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Latest ITER Newsline

  • Cryostat base | Grand opening soon

    Picture a giant soup plate, 30 metres in diameter, slowing descending into a deep concrete cylinder. Track the near imperceptible movement of the double overhea [...]

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  • Research | ITER Scientist Fellows are at the cutting edge

    In the area of cutting-edge research—and particularly the sophisticated modelling of plasmas—the project is benefitting from the assistance of world-renowned ex [...]

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  • Image of the week | Testing the load path

    Teams are preparing now for the commissioning and dynamic load tests that will be carried out in the coming weeks on the assembly bridge cranes. The load tests, [...]

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  • In memoriam | Physicist John Wesson

    The theoretical physicist, author of a major reference book on magnetic confinement fusion in tokamaks, was known to many members of the ITER community. Some [...]

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  • CODAC | The "invisible system" that makes all things possible

    It is easy to spot all the big equipment going into ITER; what is not so visible is the underlying software that makes the equipment come alive. Local control [...]

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Of Interest

See archived entries

A feeling of awe and anticipation

R.A.

As dusk settles on the ITER worksite, the second shift is only half way through its workday. Lights turn on, illuminating a spectacular scene teeming with activity.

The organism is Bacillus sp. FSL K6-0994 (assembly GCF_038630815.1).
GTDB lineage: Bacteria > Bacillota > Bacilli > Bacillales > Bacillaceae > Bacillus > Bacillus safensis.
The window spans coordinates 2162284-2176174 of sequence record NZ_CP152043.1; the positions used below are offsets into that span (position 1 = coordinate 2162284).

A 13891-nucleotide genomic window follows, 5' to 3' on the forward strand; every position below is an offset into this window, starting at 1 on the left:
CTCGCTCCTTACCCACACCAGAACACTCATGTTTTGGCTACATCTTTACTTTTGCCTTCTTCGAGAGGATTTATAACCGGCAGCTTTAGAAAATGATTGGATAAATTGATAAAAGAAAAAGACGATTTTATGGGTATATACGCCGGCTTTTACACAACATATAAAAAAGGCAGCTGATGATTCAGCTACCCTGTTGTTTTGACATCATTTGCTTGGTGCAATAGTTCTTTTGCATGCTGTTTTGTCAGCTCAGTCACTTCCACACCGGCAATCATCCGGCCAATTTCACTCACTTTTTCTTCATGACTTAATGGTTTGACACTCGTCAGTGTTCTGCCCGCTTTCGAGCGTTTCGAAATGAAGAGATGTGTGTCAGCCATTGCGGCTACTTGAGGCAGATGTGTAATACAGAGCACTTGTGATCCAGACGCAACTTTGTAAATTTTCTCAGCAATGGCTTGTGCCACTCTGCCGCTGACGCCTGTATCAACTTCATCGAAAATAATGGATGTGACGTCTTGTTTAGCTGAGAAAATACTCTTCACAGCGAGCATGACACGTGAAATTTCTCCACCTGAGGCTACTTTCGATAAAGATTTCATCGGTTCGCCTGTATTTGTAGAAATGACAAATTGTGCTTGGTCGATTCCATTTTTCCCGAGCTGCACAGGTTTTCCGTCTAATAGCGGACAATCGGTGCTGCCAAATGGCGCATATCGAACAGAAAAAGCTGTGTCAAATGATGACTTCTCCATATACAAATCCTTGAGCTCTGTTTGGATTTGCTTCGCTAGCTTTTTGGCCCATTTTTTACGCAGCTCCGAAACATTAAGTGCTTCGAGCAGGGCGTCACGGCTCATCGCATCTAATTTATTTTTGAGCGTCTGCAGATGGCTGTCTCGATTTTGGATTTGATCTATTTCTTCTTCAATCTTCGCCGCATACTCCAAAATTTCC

Lights turn on, illuminating a spectacular scene teeming with activity ... (Click to view larger version...)
Lights turn on, illuminating a spectacular scene teeming with activity ...
To the right of the image, the view takes in the red-trimmed Poloidal Field Coils Winding Facility where fabrication is ongoing for the mockup of poloidal field coil #5. Standing parallel to this large industrial facility, the cryoplant's foundation and supporting columns are now finalized and the first elements of its steel structure are in place.

To the center left, the Assembly Hall has acquired a towering presence—something akin to the Kaaba in Mecca. In the harsh worksite lights, every detail of the ongoing works in the Tokamak Complex stands out: the almost completed L1 level of the Diagnostics Building to the right; the blue tarp covering the most recent concrete pours in the Tokamak Building at the centre and the thousands of embedded plates, formwork structures and penetrations in the Tritium Building to the left.

Turning to the north now, and to the snow-capped mountains catching the last of the sun's rays ... (Click to view larger version...)
Turning to the north now, and to the snow-capped mountains catching the last of the sun's rays ...
Turning to the north now, and to the snow-capped mountains catching the last of the sun's rays—a different, unusual vision of the ITER site: to the left, lights are on in the offices of ITER Organization Headquarters as they are now in the villages in the distance.

And here is the Holy of Holies ... (Click to view larger version...)
And here is the Holy of Holies ...
And here is the Holy of Holies—the circular fortress that will enclose the ITER Tokamak and its 3.2-metre-thick rampart, the bioshield. The structure, made of super-heavy concrete, is designed to protect both men and the environment from the radiation stemming from the fusion reactions inside the machine.
In some areas of the L1 level, concrete is already settling and drying; in others, formwork and reinforcement is in place for the upcoming pours.

There's a striking beauty in the ITER site at night—something that fills with awe and anticipation.


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